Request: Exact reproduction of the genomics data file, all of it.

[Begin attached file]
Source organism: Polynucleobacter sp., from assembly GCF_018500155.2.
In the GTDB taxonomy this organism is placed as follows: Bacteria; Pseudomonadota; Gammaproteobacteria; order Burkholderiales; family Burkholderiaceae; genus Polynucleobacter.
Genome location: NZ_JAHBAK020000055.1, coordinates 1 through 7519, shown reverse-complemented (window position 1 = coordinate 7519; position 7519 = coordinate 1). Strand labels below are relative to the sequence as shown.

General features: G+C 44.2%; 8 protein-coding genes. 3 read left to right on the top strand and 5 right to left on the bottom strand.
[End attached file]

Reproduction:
Source organism: Polynucleobacter sp., from assembly GCF_018500155.2.
In the GTDB taxonomy this organism is placed as follows: Bacteria; Pseudomonadota; Gammaproteobacteria; order Burkholderiales; family Burkholderiaceae; genus Polynucleobacter.
Genome location: NZ_JAHBAK020000055.1, coordinates 1 through 7519, shown reverse-complemented (window position 1 = coordinate 7519; position 7519 = coordinate 1). Strand labels below are relative to the sequence as shown.

General features: G+C 44.2%; 8 protein-coding genes. 3 read left to right on the top strand and 5 right to left on the bottom strand.